“Hermit” is the tale of Experimental Station Officer Duncan Clement, on duty at Station 47 for ten months of a year-long stint. Located in a secluded area of space, his orders are to destroy any terrestrial ship that attempts a landing. When he hears a distress call from a lifeboat with a single young woman on board, he decides to rebel against his orders.

The woman turns out to be, or claim to be, Lesley Kay, the seventeen year old daughter of a Senator. The gender politics of McIntosh’s story are dated and somewhat jarring. Although Clement’s age is never revealed, McIntosh continuously tries, without much success, to build up a sexual tension between the two characters and many of Clements actions, which McIntosh himself notes, are the result of the fact that the lifeboat’s passenger is female.

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Vintage Treasures: The Snail on the Slope by Boris and Arkady Strugatsky

Tuesday, February 13th, 2018 | Posted by John ONeill

The Snail on the Slope-back-small The Snail on the Slope-small

Russian science fiction writers Boris and Arkady Strugatsky are the authors of a pair of acknowledged classics, Hard to Be a God (which Zeta Moore reviewed for us here) and Roadside Picnic (1977). Their books were introduced to a broad audience in the US in the 1970s by Donald Wollheim at DAW Books. Over a dozen of their novels have been translated into English, including The Ugly Swans (1972), The Final Circle of Paradise (1976), Monday Begins on Saturday (1977), Prisoners of Power (1977), and The Time Wanderers (1987).

When I recently discovered there was a Strugatsky paperback I didn’t have, The Snail on the Slope, it was bittersweet. On the one hand, it’s always a delight to find a new object of interest. On the other hand, copies on eBay started at $30, and on Abe Books anywhere from $40 and up. (I suppose I can’t be too cranky. The vast majority of genre paperbacks from the 70s and 80s have declined in value over the past 40 years; it’s good to see the vintage paperback market has at least a few hot spots.)

But what’s the deal with the skyrocketing prices for a pair of relatively obscure Soviet-era science fiction writers? Fifteen years ago you could have had virtually any of their paperbacks for a song.

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The Courage of the Question: Tuck Everlasting

Tuesday, February 13th, 2018 | Posted by Thomas Parker

Tuck Everlasting-smallIf you have children at home, you know their propensity for asking questions. “Can I have some more?” “Why not?” “Are we there yet?” “Do I have to?” These questions and many others are familiar to everyone who deals with children, and they (the questions, that is) usually don’t pose much of a problem. (In my house, we have long had a standard reply to this kind of query, taken from a Ring Lardner short story: “Shut up, he explained.”)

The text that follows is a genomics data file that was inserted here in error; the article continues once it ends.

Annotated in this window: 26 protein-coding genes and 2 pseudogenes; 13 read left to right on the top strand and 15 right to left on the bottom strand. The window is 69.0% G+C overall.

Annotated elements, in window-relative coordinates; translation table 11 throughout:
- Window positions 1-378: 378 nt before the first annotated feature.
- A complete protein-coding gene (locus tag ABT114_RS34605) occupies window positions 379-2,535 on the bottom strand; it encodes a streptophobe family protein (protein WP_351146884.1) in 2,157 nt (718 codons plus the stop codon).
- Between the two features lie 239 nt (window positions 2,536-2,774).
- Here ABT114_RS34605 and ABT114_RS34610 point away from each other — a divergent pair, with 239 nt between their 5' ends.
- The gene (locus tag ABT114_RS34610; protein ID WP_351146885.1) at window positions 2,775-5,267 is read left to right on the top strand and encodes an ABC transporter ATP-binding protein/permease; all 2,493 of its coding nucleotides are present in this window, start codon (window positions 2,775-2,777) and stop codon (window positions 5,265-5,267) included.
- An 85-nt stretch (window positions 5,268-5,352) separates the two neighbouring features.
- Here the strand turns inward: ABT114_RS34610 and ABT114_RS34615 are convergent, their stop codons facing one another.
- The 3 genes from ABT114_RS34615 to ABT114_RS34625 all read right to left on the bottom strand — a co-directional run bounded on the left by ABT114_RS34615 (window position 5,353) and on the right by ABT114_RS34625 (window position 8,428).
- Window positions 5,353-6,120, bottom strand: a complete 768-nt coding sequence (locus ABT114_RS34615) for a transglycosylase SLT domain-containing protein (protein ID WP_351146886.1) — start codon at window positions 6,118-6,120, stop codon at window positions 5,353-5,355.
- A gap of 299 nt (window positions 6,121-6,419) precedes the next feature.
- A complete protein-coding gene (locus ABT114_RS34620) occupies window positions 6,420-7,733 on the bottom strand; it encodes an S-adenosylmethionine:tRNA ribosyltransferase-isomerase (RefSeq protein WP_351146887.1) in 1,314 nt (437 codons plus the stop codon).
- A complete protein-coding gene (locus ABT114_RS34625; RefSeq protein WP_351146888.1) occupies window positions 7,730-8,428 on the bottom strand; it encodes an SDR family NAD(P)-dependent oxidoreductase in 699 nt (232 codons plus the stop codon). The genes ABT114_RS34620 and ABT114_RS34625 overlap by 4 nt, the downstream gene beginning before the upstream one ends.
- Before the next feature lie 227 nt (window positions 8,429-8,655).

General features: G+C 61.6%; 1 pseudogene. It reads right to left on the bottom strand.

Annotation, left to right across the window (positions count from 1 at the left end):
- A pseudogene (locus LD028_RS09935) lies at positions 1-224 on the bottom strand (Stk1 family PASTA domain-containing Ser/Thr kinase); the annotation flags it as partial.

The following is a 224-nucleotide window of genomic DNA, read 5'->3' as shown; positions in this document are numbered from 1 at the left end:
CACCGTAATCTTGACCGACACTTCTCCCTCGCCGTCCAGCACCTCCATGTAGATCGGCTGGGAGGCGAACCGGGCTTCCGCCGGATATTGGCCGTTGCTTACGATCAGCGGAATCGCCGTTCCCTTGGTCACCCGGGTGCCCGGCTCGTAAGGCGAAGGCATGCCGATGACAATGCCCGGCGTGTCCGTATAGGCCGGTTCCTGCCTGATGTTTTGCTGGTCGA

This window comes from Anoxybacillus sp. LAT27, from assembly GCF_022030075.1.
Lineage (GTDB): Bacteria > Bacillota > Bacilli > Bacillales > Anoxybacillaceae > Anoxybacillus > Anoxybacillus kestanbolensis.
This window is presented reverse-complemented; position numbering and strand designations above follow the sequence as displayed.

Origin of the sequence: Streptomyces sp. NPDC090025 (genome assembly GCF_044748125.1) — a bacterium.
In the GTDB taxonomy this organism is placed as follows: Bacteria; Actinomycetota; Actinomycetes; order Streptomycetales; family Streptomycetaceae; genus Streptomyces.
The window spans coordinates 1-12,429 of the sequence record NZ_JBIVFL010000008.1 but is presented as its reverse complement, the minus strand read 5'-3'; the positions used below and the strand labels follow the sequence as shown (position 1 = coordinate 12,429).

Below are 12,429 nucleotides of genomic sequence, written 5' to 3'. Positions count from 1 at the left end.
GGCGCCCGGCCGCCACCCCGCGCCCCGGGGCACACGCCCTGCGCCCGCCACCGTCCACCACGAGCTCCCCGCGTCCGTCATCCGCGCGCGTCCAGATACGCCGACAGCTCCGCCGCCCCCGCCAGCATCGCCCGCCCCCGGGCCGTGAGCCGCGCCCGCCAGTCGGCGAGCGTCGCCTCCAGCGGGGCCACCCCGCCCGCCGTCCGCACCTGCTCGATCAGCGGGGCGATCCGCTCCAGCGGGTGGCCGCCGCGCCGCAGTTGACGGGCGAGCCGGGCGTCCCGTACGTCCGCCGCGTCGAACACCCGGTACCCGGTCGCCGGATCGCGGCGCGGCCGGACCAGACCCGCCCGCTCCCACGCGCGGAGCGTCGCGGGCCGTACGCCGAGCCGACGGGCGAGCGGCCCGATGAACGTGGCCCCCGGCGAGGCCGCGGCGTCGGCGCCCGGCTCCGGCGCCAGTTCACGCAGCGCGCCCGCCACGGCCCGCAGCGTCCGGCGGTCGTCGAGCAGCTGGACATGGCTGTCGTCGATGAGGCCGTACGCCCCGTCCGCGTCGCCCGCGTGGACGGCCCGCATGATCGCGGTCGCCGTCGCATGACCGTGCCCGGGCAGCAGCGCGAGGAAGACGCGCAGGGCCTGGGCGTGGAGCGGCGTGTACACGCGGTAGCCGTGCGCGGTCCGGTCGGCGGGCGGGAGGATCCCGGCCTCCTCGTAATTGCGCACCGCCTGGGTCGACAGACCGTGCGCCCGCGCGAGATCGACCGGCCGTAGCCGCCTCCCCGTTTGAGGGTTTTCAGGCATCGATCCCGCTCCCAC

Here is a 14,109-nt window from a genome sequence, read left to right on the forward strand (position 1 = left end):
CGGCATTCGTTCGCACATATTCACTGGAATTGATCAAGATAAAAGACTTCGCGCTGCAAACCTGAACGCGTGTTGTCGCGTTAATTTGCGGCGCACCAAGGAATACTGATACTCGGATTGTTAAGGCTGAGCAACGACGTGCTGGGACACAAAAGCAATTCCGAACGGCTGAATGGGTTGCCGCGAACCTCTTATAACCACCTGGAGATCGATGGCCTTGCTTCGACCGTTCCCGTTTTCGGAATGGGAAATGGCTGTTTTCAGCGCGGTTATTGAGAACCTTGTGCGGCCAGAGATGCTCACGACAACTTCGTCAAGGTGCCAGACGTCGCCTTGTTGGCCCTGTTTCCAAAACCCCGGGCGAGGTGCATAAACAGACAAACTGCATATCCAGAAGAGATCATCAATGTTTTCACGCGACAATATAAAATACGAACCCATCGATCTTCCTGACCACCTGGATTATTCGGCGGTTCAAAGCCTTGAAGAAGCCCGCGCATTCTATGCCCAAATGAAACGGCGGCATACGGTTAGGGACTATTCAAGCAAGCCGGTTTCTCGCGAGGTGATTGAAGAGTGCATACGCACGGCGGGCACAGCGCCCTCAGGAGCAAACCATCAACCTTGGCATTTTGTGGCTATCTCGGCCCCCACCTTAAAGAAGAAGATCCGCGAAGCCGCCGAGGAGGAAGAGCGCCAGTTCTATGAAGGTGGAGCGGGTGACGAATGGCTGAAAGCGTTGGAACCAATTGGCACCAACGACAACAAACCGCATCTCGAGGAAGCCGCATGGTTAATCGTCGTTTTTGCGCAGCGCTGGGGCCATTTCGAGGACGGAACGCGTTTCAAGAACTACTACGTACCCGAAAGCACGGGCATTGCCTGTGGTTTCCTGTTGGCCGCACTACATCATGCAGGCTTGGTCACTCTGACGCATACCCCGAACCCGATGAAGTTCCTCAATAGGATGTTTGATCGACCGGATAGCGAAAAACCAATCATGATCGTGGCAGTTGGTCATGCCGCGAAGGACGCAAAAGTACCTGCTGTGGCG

Not all childish questions are so easily disposed of, however. The hard ones can range from the mathematical, such as “What if there was no such thing as five?” to the epistemological, like “How do you know?” The roughest ones are literally life and death: “Why did my puppy, why did my friend, why did my Grandpa have to die?” When faced with these, too often the adult impulse is to brush the child off with a pat answer that answers nothing, or better yet, to quickly change the subject.

Tough questions don’t cease to be questions, though, just because we grow too experienced, too jaded, too busy, too complacent, too disappointed, too bored — too old to be willing to ask them ourselves.

This is one of the reasons children can keep you feeling young… when they’re not making you feel ancient. It’s also why reading great children’s literature can be such a wonderful, renewing experience; such books are addressed to an audience that hasn’t yet gotten into the fatal habit of thinking that all questions have either already been answered or are unanswerable. Such books are themselves like fearless, inquisitive children; they’re willing to speak their minds, whatever the consequences. Books like this are assured of long lives…books like Natalie Babbitt’s 1975 children’s fantasy, Tuck Everlasting.

In the little town of Treegap, in the first week of August in the year 1880, ten year old Winnie Foster feels like life’s possibilities have already dried up. Her overprotective family won’t let her roam, won’t let her experience all that she wants to; her world is cruelly circumscribed by the white picket fence that keeps her safely penned in her front yard. Before the hot August days are over, though, Winnie will have an encounter that will change her life forever, and she’ll be faced with a momentous and irrevocable choice.